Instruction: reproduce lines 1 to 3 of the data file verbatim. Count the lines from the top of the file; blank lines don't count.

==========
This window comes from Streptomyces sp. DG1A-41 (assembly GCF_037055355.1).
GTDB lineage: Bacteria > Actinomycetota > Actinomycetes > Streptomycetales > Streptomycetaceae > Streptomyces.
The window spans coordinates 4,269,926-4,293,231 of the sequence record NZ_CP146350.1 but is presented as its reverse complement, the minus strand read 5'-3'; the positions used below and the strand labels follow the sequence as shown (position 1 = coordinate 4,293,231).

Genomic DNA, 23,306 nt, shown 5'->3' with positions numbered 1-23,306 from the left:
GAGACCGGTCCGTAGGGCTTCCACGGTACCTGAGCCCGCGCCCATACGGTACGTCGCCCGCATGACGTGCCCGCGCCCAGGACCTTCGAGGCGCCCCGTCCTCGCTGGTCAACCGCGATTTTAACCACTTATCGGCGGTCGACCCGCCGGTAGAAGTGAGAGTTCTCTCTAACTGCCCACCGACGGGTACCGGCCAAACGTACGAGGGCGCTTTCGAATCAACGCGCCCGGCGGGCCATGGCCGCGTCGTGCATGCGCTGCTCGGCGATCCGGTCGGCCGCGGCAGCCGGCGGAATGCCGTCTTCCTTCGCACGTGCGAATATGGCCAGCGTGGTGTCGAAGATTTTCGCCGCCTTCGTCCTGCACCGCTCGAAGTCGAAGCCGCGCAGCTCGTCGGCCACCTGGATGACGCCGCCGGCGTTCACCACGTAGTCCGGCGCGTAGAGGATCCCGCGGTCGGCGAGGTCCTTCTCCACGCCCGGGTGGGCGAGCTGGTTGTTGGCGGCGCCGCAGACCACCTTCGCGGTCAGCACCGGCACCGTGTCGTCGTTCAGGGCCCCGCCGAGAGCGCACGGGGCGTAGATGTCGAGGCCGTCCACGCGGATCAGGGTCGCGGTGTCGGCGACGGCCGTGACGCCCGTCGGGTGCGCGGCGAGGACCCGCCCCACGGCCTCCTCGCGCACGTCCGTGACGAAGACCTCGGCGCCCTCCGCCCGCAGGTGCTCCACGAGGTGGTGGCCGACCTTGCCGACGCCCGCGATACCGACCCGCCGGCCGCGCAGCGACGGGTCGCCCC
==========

This window comes from Streptomyces sp. DG1A-41 (assembly GCF_037055355.1).
GTDB lineage: Bacteria > Actinomycetota > Actinomycetes > Streptomycetales > Streptomycetaceae > Streptomyces.
The window spans coordinates 4,269,926-4,293,231 of the sequence record NZ_CP146350.1 but is presented as its reverse complement, the minus strand read 5'-3'; the positions used below and the strand labels follow the sequence as shown (position 1 = coordinate 4,293,231).